Importantly for local governments, courts have held, and the federal government has conceded, that ICE immigration detainer requests are voluntary.5 Arguably, ICE cannot compel compliance with detainer requests without running afoul of the Fourth Amendment or the Tenth Amendment. Further, although ICE may detain an alien without a warrant for a civil immigration violation, local government officials cannot because, as recognized in the Act, "State law does not currently grant State or local law enforcement the authority to enforce federal civil immigration laws, it is the intent of the General Assembly that nothing in this Act shall be construed to authorize any law enforcement agency or law enforcement official to enforce federal civil immigration law."6 Finally, Courts have also held that compliance with detainer requests issued in violation of the Fourth Amendment could expose local governments to potential civil damages.7 Accordingly, compliance with the Act will help protect Illinois local governments from potential liability for constitutional deprivations and damages.

2. Limitations on Immigration-Status Based Law Enforcement Activities

Section 15(b) of the Act states that "A law enforcement agency or law enforcement official shall not stop, arrest, search, detain, or continue to detain a person solely based on an individual's citizenship or immigration status." This provision limits the discretion of law enforcement officers when attempting to stop aliens without additional evidence of potential criminal activity.8

3. Scope of Section 15 Prohibitions

Section 15(c) states that "Section 15 does not apply if a law enforcement agency or law enforcement official is presented with a valid, enforceable federal warrant. Nothing in this Section 15 prohibits communication between federal agencies or officials and law enforcement agencies or officials."

4. Immunity

Section 15(d) states that "A law enforcement agency or law enforcement official acting in good faith in compliance with this Section who releases a person subject to an immigration detainer or non-judicial immigration warrant shall have immunity from any civil or criminal liability that might otherwise occur as a result of making the release, with the exception of willful or wanton misconduct."

5. Law Enforcement Training Requirement

 Section 20 states that "By January 1, 2018, every law enforcement agency shall provide guidance to its law enforcement officials on compliance with Section 15 of this Act."

6.  Home Rule Considerations

There is no express provision of the Act that refers to or limits the authority of a home rule unit of government with respect to immigration-related law enforcement activities. Home rule units can thus consider adopting policies or local ordinances that are not consistent with the Act, provided that any local initiative is truly limited to local government and affairs (and thus remaining within the general ambit of home rule authority).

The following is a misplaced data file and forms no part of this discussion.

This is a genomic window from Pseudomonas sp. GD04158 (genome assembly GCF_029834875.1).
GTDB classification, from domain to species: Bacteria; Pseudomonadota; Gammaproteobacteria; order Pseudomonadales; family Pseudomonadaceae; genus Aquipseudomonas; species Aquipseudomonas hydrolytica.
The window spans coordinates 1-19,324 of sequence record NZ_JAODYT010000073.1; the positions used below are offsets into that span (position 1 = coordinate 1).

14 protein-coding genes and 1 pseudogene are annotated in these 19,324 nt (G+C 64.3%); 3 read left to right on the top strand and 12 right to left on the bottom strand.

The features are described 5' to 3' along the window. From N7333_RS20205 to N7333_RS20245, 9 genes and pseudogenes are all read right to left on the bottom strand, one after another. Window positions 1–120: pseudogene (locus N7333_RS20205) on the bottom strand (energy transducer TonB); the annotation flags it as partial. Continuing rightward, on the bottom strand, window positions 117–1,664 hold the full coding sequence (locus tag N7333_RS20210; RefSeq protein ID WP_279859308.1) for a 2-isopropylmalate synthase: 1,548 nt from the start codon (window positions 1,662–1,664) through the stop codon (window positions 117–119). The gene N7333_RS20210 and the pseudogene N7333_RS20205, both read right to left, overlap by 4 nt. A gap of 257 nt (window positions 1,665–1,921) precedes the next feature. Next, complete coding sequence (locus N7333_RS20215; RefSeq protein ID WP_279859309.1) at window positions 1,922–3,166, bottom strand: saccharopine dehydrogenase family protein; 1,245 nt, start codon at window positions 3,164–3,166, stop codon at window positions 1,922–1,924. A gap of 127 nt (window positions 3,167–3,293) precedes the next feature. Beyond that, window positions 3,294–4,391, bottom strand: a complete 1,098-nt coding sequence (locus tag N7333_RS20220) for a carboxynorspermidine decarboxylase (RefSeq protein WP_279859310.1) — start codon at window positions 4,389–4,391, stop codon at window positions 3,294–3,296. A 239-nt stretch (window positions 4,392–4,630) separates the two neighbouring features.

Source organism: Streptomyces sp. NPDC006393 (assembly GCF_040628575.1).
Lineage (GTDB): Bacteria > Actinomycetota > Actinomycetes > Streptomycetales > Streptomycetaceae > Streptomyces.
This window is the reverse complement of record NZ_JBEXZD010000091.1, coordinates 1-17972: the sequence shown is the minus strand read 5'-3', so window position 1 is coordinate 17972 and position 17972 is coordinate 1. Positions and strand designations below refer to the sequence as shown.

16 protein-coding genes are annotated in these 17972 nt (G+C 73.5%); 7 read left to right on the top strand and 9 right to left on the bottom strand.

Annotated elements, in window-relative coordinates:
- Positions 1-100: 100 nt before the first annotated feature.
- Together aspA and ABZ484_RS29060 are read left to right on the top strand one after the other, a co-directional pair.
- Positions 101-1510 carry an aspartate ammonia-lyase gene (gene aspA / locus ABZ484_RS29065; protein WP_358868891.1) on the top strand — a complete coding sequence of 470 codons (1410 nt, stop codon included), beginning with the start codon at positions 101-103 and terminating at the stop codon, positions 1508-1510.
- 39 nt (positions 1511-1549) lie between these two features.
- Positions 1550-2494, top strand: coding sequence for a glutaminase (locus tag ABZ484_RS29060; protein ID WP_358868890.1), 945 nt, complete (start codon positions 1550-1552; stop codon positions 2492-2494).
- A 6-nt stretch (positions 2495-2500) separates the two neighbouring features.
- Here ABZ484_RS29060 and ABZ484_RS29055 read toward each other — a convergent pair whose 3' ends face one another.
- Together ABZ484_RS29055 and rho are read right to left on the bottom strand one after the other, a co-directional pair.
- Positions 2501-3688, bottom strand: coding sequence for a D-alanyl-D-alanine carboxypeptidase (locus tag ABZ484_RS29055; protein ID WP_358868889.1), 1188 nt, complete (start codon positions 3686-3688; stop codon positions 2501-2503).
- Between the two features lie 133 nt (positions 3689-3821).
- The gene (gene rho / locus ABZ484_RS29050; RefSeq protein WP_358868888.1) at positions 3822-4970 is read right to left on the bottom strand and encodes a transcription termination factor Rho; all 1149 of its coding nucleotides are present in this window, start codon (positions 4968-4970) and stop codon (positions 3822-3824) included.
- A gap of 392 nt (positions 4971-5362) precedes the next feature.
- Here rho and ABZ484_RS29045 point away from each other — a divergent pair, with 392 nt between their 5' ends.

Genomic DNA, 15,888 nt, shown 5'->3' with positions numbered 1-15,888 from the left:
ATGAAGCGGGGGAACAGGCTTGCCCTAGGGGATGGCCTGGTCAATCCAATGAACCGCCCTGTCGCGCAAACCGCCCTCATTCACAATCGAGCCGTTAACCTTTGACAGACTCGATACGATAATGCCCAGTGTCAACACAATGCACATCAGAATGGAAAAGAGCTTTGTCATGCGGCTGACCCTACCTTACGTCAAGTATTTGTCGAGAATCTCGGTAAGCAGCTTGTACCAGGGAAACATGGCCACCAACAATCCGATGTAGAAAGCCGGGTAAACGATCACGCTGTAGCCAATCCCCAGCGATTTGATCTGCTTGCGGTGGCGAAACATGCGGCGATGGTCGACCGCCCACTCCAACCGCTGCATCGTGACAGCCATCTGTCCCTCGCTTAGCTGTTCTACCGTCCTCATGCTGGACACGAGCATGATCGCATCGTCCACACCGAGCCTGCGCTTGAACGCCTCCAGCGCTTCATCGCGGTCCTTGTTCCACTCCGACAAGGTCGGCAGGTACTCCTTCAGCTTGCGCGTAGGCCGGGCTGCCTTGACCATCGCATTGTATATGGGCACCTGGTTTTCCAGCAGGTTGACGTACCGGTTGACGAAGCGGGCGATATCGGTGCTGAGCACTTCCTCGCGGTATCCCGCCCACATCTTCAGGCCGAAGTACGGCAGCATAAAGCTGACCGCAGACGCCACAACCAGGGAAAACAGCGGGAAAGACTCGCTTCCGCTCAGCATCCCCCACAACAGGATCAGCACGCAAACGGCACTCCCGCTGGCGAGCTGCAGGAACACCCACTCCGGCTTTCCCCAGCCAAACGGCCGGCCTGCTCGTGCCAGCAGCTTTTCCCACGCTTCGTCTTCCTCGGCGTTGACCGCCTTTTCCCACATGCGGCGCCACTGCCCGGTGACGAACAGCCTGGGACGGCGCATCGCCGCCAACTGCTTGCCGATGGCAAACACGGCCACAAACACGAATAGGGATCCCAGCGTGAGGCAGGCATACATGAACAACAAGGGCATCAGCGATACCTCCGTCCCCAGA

The Act is significant and its implementation and enforcement may be complicated.

Footnotes

1 The Illinois TRUST Act builds off of the sanctuary jurisdiction Executive Order issued by then-Gov. Pat Quinn in 2015, entitled "Establishing Governor's New Americans Trust Initiative."

2 Moreno v. Napolitano, 213 F. Supp. 3d 999, 1006 (N.D. Ill. 2016).

3 Id., at 1009.

4 Morales v. Chadbourne, 793 F.3d 208 (1st Cir. 2015).

5 Office of the Inspector General, Department of Justice Referral of Allegations of Potential Violations of 8 U.S.C. Sec 1373 by Grant Recipients, U.S. Department of Justice, 4-6 (Sept. 23, 2016). (A legal determination has been made by the U.S. Department of Homeland Security (DHS) that civil immigration detainers are voluntary requests. The ICE officials with whom we spoke stated that since the detainers are considered to be voluntary, they are not enforceable against jurisdictions which do not comply Galarza v. Szalczyk et al, 745 F.3d 634 (3rd Cir. 2014) (noting that all Courts of Appeals to have considered the character of ICE detainers refer to them as "requests," and citing numerous such decisions); and Miranda-Olivares v. Clackamah County, 2014 1414305 (D. Or. 2014).).

6 Illinois TRUST Act, Section 5. Legislative Purpose.

7 Morales v. Chadbourne, 793 F.3d 208 (1st Cir. 2015).

8 See Sturgeon v. Bratton, 95 Cal. Rptr. 3d 718, 732 (2009).

The content of this article is intended to provide a general guide to the subject matter. Specialist advice should be sought about your specific circumstances.